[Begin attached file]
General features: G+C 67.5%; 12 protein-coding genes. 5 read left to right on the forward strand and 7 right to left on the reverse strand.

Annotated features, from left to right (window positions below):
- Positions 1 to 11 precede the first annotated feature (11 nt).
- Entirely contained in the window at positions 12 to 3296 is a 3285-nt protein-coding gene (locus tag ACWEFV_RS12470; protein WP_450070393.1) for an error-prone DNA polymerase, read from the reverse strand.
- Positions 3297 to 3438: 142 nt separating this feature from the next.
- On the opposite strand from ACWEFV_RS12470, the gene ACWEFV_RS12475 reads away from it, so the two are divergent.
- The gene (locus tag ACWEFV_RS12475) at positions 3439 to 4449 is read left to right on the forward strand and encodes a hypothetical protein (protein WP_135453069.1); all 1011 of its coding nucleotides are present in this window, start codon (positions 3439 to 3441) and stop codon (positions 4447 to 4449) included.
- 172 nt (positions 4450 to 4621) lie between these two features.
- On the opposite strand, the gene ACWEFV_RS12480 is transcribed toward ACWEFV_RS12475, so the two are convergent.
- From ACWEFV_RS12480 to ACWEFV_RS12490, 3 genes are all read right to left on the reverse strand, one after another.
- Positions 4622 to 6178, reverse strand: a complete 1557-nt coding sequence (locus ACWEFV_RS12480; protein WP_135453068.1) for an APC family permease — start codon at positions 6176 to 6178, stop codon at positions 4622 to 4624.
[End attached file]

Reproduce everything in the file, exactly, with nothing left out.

General features: G+C 67.5%; 12 protein-coding genes. 5 read left to right on the forward strand and 7 right to left on the reverse strand.

Annotated features, from left to right (window positions below):
- Positions 1 to 11 precede the first annotated feature (11 nt).
- Entirely contained in the window at positions 12 to 3296 is a 3285-nt protein-coding gene (locus tag ACWEFV_RS12470; protein WP_450070393.1) for an error-prone DNA polymerase, read from the reverse strand.
- Positions 3297 to 3438: 142 nt separating this feature from the next.
- On the opposite strand from ACWEFV_RS12470, the gene ACWEFV_RS12475 reads away from it, so the two are divergent.
- The gene (locus tag ACWEFV_RS12475) at positions 3439 to 4449 is read left to right on the forward strand and encodes a hypothetical protein (protein WP_135453069.1); all 1011 of its coding nucleotides are present in this window, start codon (positions 3439 to 3441) and stop codon (positions 4447 to 4449) included.
- 172 nt (positions 4450 to 4621) lie between these two features.
- On the opposite strand, the gene ACWEFV_RS12480 is transcribed toward ACWEFV_RS12475, so the two are convergent.
- From ACWEFV_RS12480 to ACWEFV_RS12490, 3 genes are all read right to left on the reverse strand, one after another.
- Positions 4622 to 6178, reverse strand: a complete 1557-nt coding sequence (locus ACWEFV_RS12480; protein WP_135453068.1) for an APC family permease — start codon at positions 6176 to 6178, stop codon at positions 4622 to 4624.